By Paris Wolfe, Blogmaster, The Herb Society of America
The first year I planted nasturtiums they grew in great mounds of round green leaves and orange flowers. The plants were so lush, I could pick both for salads and you’d never notice the plants had been harvested.
The sun was bright and the soil was awful. And, that probably accounts for a big part of my success. I simply poked the shriveled, dried, chickpea-like seeds into the soil and walked away. I only had so much time and that was given to my other pursuits.
I was pleased with the results, so I tried year after year to duplicate them. Nada.
I already knew that nasturtiums don’t transplant well. In my experience they got leggy and lacked vigor. Because it had been easy to start from seed just where I wanted them to grow, that’s what I tried. In different spots.
One year I filled two urns with rich potting soil, added organic fertilizers and nudged seeds an inch underground. My results were lame. I later found out nasturtiums prefer weak soil. There’s probably a life metaphor there about overcoming weakness and blooming where planted.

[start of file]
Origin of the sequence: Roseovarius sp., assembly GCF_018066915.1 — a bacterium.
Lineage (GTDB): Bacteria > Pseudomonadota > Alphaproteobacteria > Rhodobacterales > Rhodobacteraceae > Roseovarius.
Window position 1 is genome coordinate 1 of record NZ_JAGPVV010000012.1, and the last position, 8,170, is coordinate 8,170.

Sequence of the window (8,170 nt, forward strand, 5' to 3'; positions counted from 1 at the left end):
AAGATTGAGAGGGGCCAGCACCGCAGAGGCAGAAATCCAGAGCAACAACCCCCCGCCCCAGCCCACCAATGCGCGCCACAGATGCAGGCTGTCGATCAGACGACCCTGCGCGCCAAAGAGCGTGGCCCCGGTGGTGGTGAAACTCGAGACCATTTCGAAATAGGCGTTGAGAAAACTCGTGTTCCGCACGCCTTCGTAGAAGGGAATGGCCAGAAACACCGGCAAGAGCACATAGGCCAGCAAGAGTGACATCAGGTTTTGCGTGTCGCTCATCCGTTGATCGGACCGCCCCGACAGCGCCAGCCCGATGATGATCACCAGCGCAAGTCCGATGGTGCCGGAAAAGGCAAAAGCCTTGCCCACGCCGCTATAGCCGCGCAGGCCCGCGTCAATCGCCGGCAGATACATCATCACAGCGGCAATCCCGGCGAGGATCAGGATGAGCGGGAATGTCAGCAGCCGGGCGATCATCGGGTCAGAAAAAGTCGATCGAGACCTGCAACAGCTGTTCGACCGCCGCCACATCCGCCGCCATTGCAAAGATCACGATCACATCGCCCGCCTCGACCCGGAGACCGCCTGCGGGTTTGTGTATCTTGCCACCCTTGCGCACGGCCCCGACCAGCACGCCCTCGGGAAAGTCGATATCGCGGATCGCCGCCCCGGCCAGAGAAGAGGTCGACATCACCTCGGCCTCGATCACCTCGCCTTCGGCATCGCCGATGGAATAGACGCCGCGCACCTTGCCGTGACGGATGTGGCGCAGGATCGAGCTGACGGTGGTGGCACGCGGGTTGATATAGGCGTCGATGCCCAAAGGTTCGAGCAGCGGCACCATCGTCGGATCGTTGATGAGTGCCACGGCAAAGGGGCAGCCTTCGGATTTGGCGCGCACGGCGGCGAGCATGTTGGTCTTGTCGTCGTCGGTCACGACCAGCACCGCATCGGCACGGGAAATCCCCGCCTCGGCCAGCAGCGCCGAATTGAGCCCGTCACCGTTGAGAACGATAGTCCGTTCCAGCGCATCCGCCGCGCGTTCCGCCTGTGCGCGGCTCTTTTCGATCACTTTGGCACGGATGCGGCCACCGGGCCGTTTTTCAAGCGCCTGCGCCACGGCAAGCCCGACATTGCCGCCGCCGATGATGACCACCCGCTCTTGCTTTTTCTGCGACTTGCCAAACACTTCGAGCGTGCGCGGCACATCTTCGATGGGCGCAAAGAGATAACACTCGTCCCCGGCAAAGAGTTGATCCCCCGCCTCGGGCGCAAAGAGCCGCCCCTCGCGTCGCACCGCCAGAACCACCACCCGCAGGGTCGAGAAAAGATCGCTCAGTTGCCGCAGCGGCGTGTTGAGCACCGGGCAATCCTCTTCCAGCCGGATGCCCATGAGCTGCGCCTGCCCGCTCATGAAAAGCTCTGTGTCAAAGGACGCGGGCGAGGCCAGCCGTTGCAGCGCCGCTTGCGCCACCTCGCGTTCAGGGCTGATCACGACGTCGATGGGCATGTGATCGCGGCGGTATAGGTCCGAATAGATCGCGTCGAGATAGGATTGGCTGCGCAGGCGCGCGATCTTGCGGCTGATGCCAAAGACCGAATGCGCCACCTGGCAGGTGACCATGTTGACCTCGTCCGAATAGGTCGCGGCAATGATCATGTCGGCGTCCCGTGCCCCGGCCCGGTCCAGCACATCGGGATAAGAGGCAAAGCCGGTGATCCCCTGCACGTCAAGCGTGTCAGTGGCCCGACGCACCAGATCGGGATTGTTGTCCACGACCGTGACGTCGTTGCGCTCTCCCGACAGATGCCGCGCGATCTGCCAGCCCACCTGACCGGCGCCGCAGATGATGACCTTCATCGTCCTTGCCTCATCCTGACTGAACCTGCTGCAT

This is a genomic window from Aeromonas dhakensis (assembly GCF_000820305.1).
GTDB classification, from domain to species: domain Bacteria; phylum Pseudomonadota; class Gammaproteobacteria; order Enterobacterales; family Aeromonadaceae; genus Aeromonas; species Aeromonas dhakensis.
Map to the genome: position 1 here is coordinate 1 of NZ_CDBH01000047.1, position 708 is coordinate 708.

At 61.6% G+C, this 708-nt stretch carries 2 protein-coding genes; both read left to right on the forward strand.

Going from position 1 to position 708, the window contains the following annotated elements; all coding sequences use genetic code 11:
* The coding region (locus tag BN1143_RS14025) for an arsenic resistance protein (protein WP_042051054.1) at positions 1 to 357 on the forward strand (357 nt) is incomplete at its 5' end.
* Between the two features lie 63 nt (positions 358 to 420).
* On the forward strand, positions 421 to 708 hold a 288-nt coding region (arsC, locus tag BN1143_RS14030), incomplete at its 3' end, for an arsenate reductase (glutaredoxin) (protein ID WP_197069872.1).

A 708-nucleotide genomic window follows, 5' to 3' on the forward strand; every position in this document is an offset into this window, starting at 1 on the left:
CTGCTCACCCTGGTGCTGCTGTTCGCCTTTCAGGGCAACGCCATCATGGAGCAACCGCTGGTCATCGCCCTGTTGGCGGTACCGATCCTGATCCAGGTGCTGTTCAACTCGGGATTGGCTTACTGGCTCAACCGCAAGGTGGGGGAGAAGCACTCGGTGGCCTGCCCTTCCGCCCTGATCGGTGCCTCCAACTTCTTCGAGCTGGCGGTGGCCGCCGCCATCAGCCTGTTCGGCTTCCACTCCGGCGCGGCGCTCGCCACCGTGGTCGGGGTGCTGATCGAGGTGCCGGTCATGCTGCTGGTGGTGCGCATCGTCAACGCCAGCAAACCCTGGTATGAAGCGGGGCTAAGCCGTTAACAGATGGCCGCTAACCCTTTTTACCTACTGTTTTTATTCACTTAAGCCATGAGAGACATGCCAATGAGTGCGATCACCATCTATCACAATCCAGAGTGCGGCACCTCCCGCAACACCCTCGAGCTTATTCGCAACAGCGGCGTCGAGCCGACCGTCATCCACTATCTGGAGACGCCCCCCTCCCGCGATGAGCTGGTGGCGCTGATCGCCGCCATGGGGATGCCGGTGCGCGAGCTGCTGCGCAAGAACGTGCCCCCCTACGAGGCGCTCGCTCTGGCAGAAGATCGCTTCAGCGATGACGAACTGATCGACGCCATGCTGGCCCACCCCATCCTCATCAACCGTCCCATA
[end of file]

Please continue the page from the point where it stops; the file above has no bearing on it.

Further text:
Whatever the case, nasturtiums, unlike children, don’t need the fuss.
I’ve written before about eating flowers, but haven’t mentioned nasturtiums and I’m uncertain why I’ve neglected this gem. The lilypad-like leaves and flowers are both peppery and a savory accent to a mixed green salad. And, the blossoms are a bright accent. Just be certain to rinse well to dislodge pests.